But the plan immediately ran into opposition from EU countries seeking a longer transition period, including Hungary, which had already reportedly offered an extra year to give up Russian oil.
“The shortest period, we’ve been clear about that, our oil companies have been clear on that, is three to five years,” Prime Minister Viktor Orban’s spokesman, Zoltan Kovacs, told CNN.
European Commission President Ursula von der Leyen said earlier Wednesday that the measures would form part of the sixth round of sanctions against Russia over its invasion of Ukraine.
“We are now proposing an embargo on Russian oil,” she said in a speech to the European Parliament. Let’s be clear: It won’t be easy. But we simply have to work on it. We will make sure that Russian oil is phased out in an orderly manner, to increase pressure on Russia, while minimizing the impact on our economies. “
It added that crude oil supplies will be phased out within six months, and imports of refined oil products by the end of 2022.
News of the proposal boosted crude oil prices by about 4%. Brent crude, the global benchmark, was trading at roughly $109 a barrel, while US oil futures crossed $106 a barrel at 12.30pm ET.
Oil prices are up around 40% since the start of the year amid fears that the Russian invasion of Ukraine could lead to a supply shock, driving up inflation and putting pressure on European economies.
Hungary said it could not support the proposal in its current form because it was concerned about what this might mean for the country’s energy security. According to the International Energy Agency, nearly 60% of its imported oil came from Russia in 2021.
“The core of decision-making in Europe is consensus,” Kovacs said. “We have said to Brussels and all European countries, that on behalf of Hungary, this cannot be done as required.”
Reuters reported that Slovakia – which got 92 percent of its oil imports from Russia last year – and the Czech Republic also sought longer transition periods than those envisaged in the European Union plan.
Russia is the world’s second largest exporter of crude oil, and last year accounted for about 27% of the European Union’s oil imports. The United States, Canada, the United Kingdom and Australia have already banned imports.
These sanctions – and de facto embargoes by some European oil refineries and traders – have hit Russian oil prices. Its benchmark Urals crude is now trading at a discount of $35 a barrel to Brent, compared to less than $1 before the invasion.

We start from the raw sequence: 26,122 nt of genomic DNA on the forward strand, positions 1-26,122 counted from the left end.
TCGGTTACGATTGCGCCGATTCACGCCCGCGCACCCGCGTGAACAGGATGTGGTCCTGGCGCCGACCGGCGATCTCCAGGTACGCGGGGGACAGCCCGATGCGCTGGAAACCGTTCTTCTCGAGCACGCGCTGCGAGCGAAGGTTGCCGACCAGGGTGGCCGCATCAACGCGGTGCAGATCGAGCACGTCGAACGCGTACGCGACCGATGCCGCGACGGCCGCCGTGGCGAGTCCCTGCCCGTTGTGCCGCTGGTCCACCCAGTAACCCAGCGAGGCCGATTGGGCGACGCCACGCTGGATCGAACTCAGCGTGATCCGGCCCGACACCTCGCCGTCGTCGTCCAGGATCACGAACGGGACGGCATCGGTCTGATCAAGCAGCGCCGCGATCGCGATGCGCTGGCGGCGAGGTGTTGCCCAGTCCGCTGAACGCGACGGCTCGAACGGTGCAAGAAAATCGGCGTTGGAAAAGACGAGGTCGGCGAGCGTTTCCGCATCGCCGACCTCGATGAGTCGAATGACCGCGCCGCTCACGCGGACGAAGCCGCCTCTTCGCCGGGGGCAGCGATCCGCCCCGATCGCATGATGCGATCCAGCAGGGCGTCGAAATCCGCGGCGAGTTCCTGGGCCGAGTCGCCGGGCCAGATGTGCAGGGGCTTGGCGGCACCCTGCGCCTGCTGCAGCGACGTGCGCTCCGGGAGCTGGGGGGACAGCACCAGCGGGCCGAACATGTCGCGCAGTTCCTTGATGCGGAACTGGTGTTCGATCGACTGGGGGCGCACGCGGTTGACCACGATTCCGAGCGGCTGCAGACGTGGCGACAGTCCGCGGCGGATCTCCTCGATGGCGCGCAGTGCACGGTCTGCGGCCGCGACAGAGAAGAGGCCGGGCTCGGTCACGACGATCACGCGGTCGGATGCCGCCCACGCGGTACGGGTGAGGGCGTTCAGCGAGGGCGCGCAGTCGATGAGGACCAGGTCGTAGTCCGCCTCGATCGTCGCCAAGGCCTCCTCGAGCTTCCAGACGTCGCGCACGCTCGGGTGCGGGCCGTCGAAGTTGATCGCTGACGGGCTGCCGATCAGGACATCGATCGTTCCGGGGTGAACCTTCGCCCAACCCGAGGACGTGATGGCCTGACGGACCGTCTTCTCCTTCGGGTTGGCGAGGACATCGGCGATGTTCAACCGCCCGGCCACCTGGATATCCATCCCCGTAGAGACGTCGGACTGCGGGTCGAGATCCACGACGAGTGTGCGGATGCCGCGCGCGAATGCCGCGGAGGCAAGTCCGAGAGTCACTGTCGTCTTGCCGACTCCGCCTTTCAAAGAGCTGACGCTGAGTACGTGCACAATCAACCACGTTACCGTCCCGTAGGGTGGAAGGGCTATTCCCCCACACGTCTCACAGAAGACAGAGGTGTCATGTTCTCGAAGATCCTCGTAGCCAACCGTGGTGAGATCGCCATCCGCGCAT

Some customers in Asia are said to be buying more Russian oil but not in enough quantities to make up for the loss of Western buyers.
“Russia’s ability to redirect all unwanted shipments from the West to Asia is limited, which means that in the event of an embargo, Russia will have to cut production even more because it lacks the storage capacity for additional crude oil volumes,” analysts at Rystad Energy wrote. Monday’s research report.
The International Energy Agency recently estimated that Russian oil supplies will decline by 1.5 million barrels per day in April as demand declines, with those losses accelerating to 3 million barrels per day this month.
But the rise in global oil and natural gas prices means that Moscow continues to reap huge sums from its energy exports. Rystad estimates that Russia will collect more than $180 billion in energy tax revenue this year – 45% more than in 2021 – despite oil production cuts.
The Association for Worldwide Interbank Financial Telecommunication, which is based in Belgium, must comply with European Union regulations. With no universally accepted alternative, this is an essential plumbing of global finance.
“We hit banks that are systemically important to the Russian financial system and Putin’s ability to wreak havoc,” von der Leyen said. This will reinforce the complete isolation of the Russian financial sector from the global system.
Three major Russian state-owned radio stations will also be banned from European airwaves.
Anna Cuban and Julia Horowitz contributed to this article.
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